The controversy about vaccine dosage schedule shouldn’t cast doubt on the effectiveness of vaccines, says Prof K Srinath Reddy, President of Public Health Foundation of India (PHFI). Speaking to Outlook, Reddy, an adjunct professor of epidemiology at Harvard T.H. Chan School of Public Health said that the government should consider giving a second dose of vaccine for the high-risk groups at a shorter interval.
The highly transmissible delta variant is a cause for concern the world over. How should we be prepared?
The key message that has to go out to people should be that vaccines are protective against the Delta variant too. The row about reducing the gap between vaccine doses should not make people think that vaccines are ineffective. I must emphasize that vaccines are effective and protective against the deadly virus.
A ‘real life’ data released recently by Public Health England found that one dose of the AstraZeneca vaccine is only 33 percent effective against symptomatic infection caused by the Delta variant, whereas the efficacy will go up to 60 percent with two doses. Do shortening gap between doses help fighting Delta variant?
International studies suggest that it’s better to give vaccines in shorter intervals. UK, Northern Ireland and Scotland have all gone for an interval of eight weeks, rather than 12 weeks, which they were following earlier. WHO had originally set eight to 12 weeks to fight the wild virus, not the Delta variant. Even for the alpha variant, the first dose appeared to be reasonably effective. However, Public Health England has felt that against the Delta variant, the first dose alone is not sufficiently effective. They said that the second dose should be given at eight weeks intervals.
How should we go about the spacing of vaccines and the priority group?
I would say that the government should consider giving a second dose of vaccine at eight weeks for the 45 plus age group and people with comorbidities. Now, the government is giving a second dose of vaccine at four weeks for students who are going abroad. What about the older age group here, who is at risk? The government should consider the same schedule for the older age group, and at high risk. Ultimately, the decision lies with the government. This would appear to be a safer approach to protect people. When we are ready to help young people to travel abroad for higher education and employment, we should also protect older people from severe diseases. Let us use the vaccine for the maximum protection of the most vulnerable.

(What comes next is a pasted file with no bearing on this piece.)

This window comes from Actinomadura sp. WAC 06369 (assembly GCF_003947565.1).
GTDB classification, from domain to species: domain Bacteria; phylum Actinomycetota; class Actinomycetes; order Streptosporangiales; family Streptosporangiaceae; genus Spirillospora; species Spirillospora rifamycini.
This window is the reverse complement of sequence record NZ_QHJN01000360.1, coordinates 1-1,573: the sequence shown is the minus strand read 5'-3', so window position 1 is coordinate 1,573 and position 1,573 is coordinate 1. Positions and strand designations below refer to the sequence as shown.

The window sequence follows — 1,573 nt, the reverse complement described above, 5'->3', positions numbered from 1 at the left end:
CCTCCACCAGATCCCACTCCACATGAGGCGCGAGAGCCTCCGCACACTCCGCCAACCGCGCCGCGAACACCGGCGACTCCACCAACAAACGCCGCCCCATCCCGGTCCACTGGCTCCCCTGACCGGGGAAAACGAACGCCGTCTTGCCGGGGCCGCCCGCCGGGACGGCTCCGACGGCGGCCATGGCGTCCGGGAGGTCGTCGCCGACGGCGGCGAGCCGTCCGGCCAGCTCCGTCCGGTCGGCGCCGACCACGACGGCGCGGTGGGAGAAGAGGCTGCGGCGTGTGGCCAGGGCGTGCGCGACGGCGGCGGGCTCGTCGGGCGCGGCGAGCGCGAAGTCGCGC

Some studies indicate that one dose of vaccine is adequate for protection against the virus.
Now, the Indian data are being quoted saying that even one dose is adequate to give enough protection. But those are studies, which have been done on healthcare workers, who are generally young and healthier. And all of them have not looked at the Delta variant also. They only studied re- infections. That is very reassuring. But what we need to do is to look at the variants, particularly re- infections and hospitalization in older people and people at higher risk. The question is whether we should have a policy of giving the second dose earlier to at least these groups. We may give the second dose to younger people with a larger gap. Let the National Technical Advisory Group on Immunisation (NTAGI) decide that.
Should India reduce the gap between vaccine doses based on UK studies?
NTAGI is reviewing it. Let them decide.
Maharashtra health department has warned that the Delta plus variant of the coronavirus may spark the third wave of infections within a few weeks if Covid norms are not followed. Most states are unlocking and doctors have issued similar warnings.
I would say that preparing for the third wave is critical. Firstly, we must speed up vaccination to the extent we can. It depends upon the availability of vaccines. Whichever is the variant, we have to observe precautions and prevent ourselves from getting exposed to the virus. We should avoid celebrating prematurely, rushing to markets, holiday spots, malls, cinema theaters, and indoor dining in restaurants. All of these are invitations to viruses. We have to be patient till the end of the year and observe a lot of discipline. By that time, vaccination would have been ramped up. You can't run on one leg. You have to run on both legs. One leg is public health precautions and the second leg is vaccination.
Experts say that each wave is deadlier than the previous ones. Can we expect a deadlier third wave?
That is up to us. You can't always say that. Suppose vaccination is already done in a big way and if we take substantial precautions, the third wave doesn't have to be deadly. All these predictions are based on past experience, not on our future preparation. We have gained wisdom from the first wave and the second wave. That wisdom can protect us from the third wave.
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